The best public key cryptography systems link public and private keys (Asymmetric Encryption) using the factors of a number that is the product of two incredibly large prime numbers. To determine the private key from the public key alone, one would have to figure out the factors of this product of primes. Because asymmetric encryption needs powerful computers to calculate the keys, it is rarely used.

It is assumed that breaking encryption is extremely challenging even after using the tremendous amount of computing power. It appears that future of encryption won’t be same as the quantum computing brings power and speed to crunch large prime numbers within short period.

Impact of Quantum Computing on Encryption Technology

With immense computing power driven by quantum mechanics, it offers the potential for breaking the public key encryption standards that protect all of the data, software updates, and technology we now safely store, share and use.

Improved approaches to factoring large numbers, such as Shor’s Algorithm running on a sufficiently large quantum computer, will improve the likelihood of breaking public-key cryptography. These algorithms are therefore deemed quantum-breakable because their protection decreases as quantum computers become more powerful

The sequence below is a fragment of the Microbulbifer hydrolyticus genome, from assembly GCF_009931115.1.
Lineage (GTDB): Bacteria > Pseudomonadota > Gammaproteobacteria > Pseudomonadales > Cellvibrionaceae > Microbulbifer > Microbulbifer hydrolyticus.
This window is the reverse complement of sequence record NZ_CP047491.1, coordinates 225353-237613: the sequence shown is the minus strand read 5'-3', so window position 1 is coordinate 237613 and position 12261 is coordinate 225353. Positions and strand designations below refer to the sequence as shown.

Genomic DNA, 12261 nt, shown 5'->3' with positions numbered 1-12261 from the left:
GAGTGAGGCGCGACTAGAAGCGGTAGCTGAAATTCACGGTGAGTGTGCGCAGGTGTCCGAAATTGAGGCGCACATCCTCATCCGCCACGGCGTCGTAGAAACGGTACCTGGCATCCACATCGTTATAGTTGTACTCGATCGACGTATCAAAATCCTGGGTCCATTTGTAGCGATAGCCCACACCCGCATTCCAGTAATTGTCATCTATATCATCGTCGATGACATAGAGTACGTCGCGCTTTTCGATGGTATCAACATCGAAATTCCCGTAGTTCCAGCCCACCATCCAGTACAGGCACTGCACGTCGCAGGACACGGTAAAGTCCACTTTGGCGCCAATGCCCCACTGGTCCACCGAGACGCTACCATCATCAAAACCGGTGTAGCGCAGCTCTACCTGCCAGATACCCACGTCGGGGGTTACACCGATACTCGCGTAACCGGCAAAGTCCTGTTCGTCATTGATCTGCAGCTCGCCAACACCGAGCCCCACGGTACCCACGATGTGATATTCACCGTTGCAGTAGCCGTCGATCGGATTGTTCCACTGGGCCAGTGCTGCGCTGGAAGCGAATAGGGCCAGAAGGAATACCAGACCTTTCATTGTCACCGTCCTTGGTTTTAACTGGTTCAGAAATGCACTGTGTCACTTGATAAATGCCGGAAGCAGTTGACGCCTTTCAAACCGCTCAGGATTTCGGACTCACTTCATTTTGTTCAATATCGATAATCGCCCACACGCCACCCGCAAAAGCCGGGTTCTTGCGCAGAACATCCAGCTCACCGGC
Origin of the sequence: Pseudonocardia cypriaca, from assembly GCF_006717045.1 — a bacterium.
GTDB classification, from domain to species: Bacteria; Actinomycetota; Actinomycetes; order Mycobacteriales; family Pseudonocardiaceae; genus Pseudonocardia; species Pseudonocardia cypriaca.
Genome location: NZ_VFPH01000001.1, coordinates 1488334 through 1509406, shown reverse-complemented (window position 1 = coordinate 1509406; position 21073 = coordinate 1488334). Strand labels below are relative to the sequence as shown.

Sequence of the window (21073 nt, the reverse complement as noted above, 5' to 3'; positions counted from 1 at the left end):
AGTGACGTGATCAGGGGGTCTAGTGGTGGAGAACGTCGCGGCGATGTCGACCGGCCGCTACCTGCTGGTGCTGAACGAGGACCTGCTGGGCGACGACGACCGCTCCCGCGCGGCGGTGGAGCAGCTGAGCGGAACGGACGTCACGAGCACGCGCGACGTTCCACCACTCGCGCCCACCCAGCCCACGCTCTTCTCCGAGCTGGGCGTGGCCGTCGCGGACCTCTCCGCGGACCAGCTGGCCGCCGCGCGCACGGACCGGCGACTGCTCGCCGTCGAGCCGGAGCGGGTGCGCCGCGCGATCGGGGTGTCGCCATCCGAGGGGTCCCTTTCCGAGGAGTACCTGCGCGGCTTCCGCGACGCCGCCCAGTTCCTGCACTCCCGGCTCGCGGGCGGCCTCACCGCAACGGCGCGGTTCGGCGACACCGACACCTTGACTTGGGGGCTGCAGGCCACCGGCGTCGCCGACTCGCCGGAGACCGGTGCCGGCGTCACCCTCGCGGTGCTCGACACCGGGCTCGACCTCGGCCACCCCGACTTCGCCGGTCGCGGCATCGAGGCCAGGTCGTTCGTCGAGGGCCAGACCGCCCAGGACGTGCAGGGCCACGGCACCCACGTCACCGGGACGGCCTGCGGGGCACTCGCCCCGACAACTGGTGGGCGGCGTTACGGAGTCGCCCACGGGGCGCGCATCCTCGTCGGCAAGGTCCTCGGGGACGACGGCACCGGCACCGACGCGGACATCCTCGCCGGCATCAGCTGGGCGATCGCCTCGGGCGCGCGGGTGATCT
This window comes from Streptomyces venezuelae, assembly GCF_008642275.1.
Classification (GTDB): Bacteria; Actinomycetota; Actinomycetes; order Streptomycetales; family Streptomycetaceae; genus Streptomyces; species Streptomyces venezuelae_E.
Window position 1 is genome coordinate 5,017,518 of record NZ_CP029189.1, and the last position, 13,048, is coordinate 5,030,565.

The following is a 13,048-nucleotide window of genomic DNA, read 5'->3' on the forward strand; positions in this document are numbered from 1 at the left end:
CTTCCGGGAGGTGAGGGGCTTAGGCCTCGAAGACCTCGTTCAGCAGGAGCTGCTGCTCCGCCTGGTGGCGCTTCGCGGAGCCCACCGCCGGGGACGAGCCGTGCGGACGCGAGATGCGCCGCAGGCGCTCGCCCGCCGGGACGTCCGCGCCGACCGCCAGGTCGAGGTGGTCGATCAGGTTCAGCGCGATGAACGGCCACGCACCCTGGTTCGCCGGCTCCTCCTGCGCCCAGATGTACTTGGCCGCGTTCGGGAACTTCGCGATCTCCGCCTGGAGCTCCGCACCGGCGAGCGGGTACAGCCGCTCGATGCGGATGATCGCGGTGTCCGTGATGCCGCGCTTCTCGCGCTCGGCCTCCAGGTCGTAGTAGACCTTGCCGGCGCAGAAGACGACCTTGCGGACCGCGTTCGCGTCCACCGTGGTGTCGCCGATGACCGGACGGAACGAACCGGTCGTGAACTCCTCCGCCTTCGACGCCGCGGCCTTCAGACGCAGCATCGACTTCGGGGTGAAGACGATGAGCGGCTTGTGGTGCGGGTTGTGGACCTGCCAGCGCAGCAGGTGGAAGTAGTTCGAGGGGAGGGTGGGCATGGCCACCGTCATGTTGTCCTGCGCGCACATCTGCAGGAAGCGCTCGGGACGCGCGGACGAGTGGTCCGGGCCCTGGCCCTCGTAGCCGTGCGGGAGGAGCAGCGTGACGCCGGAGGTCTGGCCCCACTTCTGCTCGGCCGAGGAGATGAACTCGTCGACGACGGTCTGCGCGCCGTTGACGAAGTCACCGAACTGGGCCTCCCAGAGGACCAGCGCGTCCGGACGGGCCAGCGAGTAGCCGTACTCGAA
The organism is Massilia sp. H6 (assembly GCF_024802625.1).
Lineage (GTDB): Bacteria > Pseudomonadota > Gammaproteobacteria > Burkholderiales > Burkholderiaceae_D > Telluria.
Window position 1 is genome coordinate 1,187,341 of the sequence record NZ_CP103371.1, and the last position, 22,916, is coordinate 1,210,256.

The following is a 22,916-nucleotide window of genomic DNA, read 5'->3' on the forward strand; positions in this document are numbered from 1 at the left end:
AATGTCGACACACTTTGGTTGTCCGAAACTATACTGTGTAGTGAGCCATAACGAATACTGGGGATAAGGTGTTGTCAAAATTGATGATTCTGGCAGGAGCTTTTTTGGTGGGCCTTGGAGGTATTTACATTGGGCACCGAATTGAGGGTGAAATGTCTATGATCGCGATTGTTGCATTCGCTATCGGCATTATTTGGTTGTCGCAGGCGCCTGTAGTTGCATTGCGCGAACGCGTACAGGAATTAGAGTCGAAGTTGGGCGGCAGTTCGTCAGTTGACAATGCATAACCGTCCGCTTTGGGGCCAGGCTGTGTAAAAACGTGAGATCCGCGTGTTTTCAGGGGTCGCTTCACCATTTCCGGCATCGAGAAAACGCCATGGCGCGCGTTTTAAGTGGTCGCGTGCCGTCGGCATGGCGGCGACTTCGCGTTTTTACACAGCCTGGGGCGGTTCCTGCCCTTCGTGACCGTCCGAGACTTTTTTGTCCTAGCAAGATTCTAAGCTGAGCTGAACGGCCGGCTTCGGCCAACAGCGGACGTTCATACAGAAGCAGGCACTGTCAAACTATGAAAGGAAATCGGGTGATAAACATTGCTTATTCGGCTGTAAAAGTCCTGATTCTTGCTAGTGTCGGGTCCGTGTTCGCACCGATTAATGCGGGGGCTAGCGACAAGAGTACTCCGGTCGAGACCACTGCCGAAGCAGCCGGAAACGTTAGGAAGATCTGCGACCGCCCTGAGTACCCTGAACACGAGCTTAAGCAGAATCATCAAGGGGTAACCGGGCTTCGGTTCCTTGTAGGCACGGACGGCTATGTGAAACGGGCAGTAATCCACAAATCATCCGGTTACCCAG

The following table provides which of these encryption algorithms are breakable using current quantum computing

Encryption Algorithm Security against Quantum Computing
Asymmetric or Public and Private Key Encryption
3DES Insecure
AES-128 Insecure
Symmetric Key Encryption
RSA 1024, RSA 2048, RSA 4096 Insecure
ECC -256 , ECC 512 Insecure